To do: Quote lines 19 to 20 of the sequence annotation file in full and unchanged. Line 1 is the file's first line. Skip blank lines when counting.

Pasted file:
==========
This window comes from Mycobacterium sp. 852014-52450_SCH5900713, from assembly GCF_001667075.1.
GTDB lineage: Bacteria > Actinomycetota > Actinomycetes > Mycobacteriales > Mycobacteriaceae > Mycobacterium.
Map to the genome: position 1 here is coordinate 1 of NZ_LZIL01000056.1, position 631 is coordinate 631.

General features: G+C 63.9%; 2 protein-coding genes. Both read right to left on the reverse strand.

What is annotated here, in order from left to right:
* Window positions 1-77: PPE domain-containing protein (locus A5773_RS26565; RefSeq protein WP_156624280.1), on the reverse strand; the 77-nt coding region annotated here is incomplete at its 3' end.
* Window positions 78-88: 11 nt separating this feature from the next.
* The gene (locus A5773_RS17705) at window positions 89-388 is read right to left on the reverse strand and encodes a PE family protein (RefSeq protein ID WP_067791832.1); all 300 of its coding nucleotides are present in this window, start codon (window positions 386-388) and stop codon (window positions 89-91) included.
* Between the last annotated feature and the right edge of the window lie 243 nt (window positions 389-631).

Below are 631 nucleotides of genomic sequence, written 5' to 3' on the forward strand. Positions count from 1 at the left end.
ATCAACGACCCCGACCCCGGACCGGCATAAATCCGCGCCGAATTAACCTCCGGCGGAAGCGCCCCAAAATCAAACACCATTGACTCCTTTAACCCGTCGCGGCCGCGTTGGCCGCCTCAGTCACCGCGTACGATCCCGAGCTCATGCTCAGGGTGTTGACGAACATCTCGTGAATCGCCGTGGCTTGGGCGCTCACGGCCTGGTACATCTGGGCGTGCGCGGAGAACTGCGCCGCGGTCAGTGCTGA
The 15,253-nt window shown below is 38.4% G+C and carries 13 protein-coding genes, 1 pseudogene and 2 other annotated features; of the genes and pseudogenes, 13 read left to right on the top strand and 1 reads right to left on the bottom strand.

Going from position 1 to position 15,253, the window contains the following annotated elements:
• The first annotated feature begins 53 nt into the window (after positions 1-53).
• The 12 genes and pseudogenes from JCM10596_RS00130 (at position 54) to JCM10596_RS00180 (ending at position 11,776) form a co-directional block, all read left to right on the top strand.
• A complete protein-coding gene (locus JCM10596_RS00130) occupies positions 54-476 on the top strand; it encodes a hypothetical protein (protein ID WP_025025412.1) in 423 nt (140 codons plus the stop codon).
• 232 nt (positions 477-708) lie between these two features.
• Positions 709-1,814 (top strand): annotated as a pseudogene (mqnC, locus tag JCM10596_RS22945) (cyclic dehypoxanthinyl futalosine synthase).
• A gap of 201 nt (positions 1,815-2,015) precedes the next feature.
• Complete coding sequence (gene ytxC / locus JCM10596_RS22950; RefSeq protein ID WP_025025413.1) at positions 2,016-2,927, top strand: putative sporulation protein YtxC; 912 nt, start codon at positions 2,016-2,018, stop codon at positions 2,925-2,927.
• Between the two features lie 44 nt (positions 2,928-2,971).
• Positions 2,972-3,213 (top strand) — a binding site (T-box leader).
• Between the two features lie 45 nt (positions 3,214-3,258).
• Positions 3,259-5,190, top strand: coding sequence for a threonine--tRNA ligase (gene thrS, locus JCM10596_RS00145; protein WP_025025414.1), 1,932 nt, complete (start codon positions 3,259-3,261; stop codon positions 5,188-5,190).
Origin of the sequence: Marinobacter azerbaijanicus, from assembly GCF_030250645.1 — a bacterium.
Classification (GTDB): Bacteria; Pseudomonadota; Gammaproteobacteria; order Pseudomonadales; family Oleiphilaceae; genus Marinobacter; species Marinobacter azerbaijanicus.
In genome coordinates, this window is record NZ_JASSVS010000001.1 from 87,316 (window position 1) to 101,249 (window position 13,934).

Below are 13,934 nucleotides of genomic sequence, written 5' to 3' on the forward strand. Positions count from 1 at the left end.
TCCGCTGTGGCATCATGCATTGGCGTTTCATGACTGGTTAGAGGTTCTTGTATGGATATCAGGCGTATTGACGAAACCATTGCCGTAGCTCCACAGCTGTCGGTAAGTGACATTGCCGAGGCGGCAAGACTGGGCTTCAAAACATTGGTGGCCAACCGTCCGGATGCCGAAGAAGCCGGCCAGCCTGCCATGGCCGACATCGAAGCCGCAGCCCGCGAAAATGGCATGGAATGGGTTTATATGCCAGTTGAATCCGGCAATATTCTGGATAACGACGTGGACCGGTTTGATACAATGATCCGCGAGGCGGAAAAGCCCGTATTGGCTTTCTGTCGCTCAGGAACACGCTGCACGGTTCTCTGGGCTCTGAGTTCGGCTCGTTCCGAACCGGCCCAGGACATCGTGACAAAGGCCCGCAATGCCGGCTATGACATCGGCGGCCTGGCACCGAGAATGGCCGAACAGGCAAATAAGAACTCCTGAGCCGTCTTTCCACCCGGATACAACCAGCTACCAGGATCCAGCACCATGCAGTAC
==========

• A gap of 201 nt (positions 1,815-2,015) precedes the next feature.
• Complete coding sequence (gene ytxC / locus JCM10596_RS22950; RefSeq protein ID WP_025025413.1) at positions 2,016-2,927, top strand: putative sporulation protein YtxC; 912 nt, start codon at positions 2,016-2,018, stop codon at positions 2,925-2,927.